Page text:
The judge in the above case states that it is an agreement “concluded between A and B for the benefit of a third party C, who by accepting the benefit becomes a party to that contract…”
Acceptance is required
A stipulatio alteri is a legally enforceable clause but it’s important to note that for it to be applicable, the third party must accept the rights and benefits of the agreement.
Companies not yet formed
The case law mentioned above has been recognised as enforceable in relation to a company not yet formed. In this instance, a purchaser can enter into an Offer to Purchase agreement with a seller with the stipulation that the property is to be transferred to a juristic entity, e.g. a company yet to be formed.
The third party in this example obtains a legal right to demand performance in accordance with the obligation created.
Careful consideration must be given to the outcome envisioned by all parties. For example, if a company is to be formed for the transfer of a specific property, all parties must be aware of the time required to register the company in order for it to be able to receive the rights under the Offer to Purchase. Additionally, how the company is entitled to accept the benefit must be clearly set out and formalised in accordance with the Companies Act.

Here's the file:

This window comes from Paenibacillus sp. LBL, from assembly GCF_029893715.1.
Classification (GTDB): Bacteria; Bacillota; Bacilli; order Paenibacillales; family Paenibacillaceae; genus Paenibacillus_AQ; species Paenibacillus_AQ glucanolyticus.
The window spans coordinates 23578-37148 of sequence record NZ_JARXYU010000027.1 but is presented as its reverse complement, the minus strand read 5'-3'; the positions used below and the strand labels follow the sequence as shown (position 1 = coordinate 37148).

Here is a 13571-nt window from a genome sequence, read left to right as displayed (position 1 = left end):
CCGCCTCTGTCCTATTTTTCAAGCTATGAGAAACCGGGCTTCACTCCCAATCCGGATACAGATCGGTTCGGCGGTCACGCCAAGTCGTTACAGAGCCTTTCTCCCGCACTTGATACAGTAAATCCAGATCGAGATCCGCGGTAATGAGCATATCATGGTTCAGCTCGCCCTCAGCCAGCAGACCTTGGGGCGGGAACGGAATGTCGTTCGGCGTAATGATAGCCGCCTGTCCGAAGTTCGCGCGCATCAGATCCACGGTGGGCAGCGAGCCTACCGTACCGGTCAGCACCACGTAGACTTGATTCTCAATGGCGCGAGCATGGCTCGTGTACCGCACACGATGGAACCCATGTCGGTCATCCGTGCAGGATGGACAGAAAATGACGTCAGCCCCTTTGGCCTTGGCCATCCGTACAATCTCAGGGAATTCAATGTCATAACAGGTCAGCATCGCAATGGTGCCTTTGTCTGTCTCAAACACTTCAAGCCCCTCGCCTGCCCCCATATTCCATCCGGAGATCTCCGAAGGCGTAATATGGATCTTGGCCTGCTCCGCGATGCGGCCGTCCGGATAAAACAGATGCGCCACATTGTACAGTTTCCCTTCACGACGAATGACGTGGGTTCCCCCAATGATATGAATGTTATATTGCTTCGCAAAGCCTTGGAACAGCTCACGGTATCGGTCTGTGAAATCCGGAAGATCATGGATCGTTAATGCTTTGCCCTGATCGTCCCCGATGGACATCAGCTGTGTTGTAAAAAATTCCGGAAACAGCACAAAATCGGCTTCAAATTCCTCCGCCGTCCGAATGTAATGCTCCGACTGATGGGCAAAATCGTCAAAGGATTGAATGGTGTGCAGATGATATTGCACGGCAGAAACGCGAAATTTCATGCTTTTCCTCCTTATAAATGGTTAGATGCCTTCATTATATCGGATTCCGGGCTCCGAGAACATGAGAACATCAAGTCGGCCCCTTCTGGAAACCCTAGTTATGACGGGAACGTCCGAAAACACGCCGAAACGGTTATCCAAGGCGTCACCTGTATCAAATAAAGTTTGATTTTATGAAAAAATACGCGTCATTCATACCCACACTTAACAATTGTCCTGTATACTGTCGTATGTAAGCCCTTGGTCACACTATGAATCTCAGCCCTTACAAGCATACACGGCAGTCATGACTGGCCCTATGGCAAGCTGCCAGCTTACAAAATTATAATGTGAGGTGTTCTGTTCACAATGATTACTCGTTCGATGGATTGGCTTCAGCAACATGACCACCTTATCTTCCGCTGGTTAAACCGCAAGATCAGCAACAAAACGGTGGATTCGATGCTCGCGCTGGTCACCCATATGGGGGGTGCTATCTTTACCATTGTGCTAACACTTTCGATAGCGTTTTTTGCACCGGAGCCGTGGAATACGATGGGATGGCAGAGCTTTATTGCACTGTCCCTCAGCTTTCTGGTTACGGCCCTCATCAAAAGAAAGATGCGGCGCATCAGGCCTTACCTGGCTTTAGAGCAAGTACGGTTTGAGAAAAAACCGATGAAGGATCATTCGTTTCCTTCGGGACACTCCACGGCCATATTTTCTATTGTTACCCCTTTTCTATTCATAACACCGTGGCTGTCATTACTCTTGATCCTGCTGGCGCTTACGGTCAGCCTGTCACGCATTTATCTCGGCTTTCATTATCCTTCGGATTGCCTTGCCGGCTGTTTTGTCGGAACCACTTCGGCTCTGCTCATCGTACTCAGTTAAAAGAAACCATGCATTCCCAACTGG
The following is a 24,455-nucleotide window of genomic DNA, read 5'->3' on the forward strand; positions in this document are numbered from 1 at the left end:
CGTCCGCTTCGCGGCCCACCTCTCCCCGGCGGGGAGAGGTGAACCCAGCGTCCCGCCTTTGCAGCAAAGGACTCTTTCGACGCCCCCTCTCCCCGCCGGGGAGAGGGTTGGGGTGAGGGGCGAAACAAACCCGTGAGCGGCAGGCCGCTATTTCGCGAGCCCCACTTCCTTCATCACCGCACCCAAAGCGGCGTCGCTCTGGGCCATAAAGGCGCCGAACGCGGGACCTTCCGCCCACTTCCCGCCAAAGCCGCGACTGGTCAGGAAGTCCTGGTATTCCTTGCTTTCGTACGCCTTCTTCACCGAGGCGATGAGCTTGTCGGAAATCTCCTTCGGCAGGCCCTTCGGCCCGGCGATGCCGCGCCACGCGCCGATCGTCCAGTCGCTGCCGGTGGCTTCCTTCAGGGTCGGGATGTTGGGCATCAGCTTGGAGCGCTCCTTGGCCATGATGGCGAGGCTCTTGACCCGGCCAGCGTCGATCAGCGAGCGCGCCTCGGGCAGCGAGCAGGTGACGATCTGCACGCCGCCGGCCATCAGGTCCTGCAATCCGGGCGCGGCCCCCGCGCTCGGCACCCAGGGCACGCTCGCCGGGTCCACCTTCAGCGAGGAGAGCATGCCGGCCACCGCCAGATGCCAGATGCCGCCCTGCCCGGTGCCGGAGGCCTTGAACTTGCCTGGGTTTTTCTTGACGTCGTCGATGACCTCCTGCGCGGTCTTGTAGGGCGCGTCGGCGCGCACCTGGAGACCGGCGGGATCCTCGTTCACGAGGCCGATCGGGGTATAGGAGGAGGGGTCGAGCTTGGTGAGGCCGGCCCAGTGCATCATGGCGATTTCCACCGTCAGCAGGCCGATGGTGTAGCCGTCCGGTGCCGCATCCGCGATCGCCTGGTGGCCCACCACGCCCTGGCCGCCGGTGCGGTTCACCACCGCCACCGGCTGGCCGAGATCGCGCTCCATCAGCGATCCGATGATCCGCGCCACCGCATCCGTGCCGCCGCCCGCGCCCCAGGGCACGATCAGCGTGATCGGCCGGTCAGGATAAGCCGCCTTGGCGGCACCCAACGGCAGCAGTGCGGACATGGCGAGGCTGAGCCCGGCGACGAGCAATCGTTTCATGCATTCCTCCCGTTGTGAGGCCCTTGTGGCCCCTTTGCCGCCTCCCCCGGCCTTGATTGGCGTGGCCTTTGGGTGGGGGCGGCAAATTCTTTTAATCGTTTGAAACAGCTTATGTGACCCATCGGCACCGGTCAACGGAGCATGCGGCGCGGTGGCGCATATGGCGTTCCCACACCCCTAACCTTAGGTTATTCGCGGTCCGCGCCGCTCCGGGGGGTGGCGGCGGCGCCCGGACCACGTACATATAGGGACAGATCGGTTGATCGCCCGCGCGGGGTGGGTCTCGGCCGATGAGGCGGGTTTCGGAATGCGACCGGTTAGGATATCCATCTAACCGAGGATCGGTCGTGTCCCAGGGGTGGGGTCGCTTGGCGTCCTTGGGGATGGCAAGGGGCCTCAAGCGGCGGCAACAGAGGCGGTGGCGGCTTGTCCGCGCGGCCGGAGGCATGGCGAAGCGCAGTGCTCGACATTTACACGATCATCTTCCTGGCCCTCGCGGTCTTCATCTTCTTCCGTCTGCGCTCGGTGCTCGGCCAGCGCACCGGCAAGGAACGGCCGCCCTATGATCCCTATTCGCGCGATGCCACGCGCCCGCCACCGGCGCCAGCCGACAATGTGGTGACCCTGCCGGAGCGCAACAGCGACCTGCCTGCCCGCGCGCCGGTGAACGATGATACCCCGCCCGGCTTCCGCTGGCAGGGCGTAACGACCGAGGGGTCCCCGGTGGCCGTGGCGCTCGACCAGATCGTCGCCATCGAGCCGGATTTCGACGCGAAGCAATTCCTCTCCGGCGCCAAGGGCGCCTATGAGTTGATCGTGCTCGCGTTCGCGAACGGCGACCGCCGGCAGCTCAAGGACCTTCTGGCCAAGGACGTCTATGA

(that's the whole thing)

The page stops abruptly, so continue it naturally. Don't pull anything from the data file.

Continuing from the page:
It’s advisable to discuss the above with a legal practitioner and request assistance on how the stipulatio alteri can be used and the necessary clauses drafted to meet the parties’ expectations. If this isn’t done correctly, it can lead to delays or uncertainty regarding the benefits or obligations that are to be created.
Written by Wessel de Kock